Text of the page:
Major performance issue with Mustache and partials

On April 17th, deep in the pre-election period, we released a new search feature that allows GOV.UK users to search inside long-form web documents called Manuals. If you want to have a look at this feature, head over to and get searching.

During development, we discovered very inefficient code in the Mustache gem which caused us major unexpected problems. This blog post covers that problem and how we fixed it.

The problem

The search pages on GOV.UK use Mustache for templating. This allows them auto-update results using JavaScript if the user amends their search terms. As part of introducing the new feature, I refactored some Mustache into a partial.

You can take a look at the original pull request here: A simplified version is below:


For those not familiar with Mustache, this says "iterate through the `results` array and pass each `result` into the `search/result` template". This is not an unusual or un-Mustachey thing to be doing. Indeed, something very similar is shown in the Mustache documentation to explain partials:

This code got merged into master which was then automatically deployed to our preview environment (a production-like environment where we test new features). It seemed fine. A few days later we came to deploy it to production. That’s when we noticed something was not quite right.

When deploying, before something goes live on GOV.UK, we deploy it to our staging environment. Staging is set up to be exactly like our live site. We re-play all traffic from live against staging.

We tested the change on staging. Everything looked right so we moved on to deploying to production. Shortly after deploying to production, we noticed a spike in 504 timeout errors. Timeouts aren't unusual during a deployment, and our stack absorbs most of them without any user impact. But this number was unusually large. It also appeared to be climbing on both staging and production. We decided to roll back production and investigate on staging.

We saw a big spike when looking at our CPU usage graphs for staging. The code we had just deployed was causing much higher CPU usage than usual. This in turn increased our response times. In some cases this was causing the requests to time-out.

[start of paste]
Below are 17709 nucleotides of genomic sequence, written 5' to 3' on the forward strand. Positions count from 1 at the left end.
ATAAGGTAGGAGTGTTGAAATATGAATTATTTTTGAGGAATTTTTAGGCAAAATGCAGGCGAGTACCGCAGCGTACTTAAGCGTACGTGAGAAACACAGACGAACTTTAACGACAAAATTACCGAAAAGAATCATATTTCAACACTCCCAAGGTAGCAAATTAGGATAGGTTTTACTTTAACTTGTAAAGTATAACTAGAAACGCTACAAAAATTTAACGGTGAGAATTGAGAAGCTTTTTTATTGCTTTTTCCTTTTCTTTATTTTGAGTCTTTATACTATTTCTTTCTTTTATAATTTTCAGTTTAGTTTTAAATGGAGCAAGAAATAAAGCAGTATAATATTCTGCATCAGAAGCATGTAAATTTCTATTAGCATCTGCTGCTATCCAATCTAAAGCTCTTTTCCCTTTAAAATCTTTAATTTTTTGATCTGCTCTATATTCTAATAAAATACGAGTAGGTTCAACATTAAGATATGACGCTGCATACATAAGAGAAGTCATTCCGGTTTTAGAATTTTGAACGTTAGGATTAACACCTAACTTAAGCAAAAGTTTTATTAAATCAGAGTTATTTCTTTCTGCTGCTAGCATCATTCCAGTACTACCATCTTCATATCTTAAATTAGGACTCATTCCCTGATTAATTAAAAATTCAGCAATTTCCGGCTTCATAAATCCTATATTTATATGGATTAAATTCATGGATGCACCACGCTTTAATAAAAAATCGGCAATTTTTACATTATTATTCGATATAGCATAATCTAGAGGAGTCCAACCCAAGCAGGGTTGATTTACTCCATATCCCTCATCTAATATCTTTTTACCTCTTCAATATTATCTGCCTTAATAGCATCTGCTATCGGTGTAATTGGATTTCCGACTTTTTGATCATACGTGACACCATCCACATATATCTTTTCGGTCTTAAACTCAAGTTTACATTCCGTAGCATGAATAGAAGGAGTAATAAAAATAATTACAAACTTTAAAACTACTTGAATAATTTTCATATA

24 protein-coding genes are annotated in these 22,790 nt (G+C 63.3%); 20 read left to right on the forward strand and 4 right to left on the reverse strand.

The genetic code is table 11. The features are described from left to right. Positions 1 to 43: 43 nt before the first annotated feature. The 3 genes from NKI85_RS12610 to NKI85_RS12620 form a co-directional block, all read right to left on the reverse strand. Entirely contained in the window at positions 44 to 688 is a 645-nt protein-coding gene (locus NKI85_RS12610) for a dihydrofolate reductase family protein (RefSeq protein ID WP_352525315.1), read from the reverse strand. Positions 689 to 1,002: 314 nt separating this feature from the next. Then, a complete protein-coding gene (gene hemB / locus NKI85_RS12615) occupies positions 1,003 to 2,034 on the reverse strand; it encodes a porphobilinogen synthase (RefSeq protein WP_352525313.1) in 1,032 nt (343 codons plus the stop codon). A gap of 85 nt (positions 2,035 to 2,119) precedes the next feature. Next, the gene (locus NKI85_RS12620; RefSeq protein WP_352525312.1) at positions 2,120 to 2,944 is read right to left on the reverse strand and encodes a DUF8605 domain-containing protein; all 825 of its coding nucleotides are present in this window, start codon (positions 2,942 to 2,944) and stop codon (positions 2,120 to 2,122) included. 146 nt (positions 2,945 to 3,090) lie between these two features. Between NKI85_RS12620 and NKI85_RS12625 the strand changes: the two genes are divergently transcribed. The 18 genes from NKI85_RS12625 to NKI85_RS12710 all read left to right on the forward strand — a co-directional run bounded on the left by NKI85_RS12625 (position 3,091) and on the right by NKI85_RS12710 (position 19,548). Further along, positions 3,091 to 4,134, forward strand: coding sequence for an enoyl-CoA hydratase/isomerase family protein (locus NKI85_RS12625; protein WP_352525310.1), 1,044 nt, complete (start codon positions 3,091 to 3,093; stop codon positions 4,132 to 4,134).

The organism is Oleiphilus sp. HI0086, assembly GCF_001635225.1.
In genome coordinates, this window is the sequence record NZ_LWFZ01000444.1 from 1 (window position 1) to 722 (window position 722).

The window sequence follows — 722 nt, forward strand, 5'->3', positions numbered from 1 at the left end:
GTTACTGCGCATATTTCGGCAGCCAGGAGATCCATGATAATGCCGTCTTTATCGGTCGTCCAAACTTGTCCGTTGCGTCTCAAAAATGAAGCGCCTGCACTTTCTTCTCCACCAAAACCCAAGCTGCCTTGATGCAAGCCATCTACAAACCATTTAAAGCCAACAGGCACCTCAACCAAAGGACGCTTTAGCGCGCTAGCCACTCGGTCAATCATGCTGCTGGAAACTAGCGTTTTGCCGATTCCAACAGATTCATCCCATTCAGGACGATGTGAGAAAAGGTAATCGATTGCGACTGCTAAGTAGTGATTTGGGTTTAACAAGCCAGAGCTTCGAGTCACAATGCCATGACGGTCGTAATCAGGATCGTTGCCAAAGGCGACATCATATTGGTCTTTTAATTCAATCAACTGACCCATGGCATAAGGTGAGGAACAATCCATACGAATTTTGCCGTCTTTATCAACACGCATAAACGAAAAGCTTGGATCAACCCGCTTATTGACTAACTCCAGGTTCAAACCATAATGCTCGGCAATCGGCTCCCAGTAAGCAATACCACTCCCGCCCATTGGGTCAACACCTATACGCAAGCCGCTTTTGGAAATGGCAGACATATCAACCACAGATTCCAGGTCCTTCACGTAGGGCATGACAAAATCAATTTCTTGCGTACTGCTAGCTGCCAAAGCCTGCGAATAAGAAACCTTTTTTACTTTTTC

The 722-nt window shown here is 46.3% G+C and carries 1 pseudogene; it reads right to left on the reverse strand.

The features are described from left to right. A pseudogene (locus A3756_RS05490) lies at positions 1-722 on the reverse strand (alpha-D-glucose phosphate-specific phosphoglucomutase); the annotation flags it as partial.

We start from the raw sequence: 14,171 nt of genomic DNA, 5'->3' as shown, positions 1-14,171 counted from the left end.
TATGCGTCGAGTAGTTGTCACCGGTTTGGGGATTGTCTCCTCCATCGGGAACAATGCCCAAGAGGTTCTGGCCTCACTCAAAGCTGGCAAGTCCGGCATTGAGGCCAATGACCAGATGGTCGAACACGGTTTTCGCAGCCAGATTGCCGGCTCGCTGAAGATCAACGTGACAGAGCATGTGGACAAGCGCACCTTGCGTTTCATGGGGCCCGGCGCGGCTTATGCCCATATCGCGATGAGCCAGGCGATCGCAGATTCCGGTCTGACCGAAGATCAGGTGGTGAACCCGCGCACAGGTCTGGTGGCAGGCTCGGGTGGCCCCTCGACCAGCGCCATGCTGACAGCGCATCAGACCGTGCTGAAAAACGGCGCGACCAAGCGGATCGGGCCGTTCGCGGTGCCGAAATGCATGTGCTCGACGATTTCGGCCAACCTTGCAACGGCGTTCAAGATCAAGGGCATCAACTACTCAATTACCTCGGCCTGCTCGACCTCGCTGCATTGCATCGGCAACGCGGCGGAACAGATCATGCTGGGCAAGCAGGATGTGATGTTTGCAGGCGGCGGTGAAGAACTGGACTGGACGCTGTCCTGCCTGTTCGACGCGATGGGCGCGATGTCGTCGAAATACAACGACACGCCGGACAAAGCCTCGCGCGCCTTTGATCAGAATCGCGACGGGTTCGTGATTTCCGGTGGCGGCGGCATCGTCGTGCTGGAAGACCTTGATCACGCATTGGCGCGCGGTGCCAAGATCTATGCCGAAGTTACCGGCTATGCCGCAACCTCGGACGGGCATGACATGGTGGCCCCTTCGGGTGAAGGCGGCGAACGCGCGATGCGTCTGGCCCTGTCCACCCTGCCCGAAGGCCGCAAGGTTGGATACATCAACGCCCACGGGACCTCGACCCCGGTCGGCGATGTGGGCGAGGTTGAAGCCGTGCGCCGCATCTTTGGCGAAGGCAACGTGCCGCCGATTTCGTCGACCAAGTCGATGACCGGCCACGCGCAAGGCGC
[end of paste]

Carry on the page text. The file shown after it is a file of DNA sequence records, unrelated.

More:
You can see the staging graph below.

CPU usage 3.5 times higher after deploying
CPU usage on staging

We went back to our preview environment, where this code had been deployed for a few days. We took a look at the CPU usage graph, which you can see below. Sure enough, it shows that just after this code change was merged, there is a large increase in CPU usage. The reason this hadn't caused an increase in HTTP 504 errors is because the traffic to preview is much lower than that on staging and production.

CPU usage approximately 3x higher on preview
CPU usage on preview

Exciting! It's not often, as a front-end developer, that you can do something that makes the server this unhappy.


Luckily this was a pretty small set of changes (deploy often, kids!) so it was reasonably easy to track this down to some likely culprits. We used ruby-prof, a code profiler for Ruby, to profile the old code running next to the new code and saw a massive increase in the number of calls to CPU-intensive string functions coming from Mustache. Below is the profile from the search controller before and after the code was refactored into a partial.
The original dumps can be found in this gist on Github.

                                      |    calls     |
name                                  | old | broken |
<Class::Regexp>#escape                | 399 | 2445   |
Mustache::Generator#ev                | 75  | 454    |
Mustache::Generator#on_fetch          | 74  | 450    |
Mustache::Generator#str               | 104 | 623    |
Mustache::Parser#compile              | 2   | 13     |
Mustache::Parser#otag                 | 254 | 1559   |
Mustache::Parser#position             | 109 | 663    |
Mustache::Parser#regexp               | 179 | 1095   |
Mustache::Parser#scan_tags            | 110 | 675    |
Mustache::Parser#scan_text            | 110 | 675    |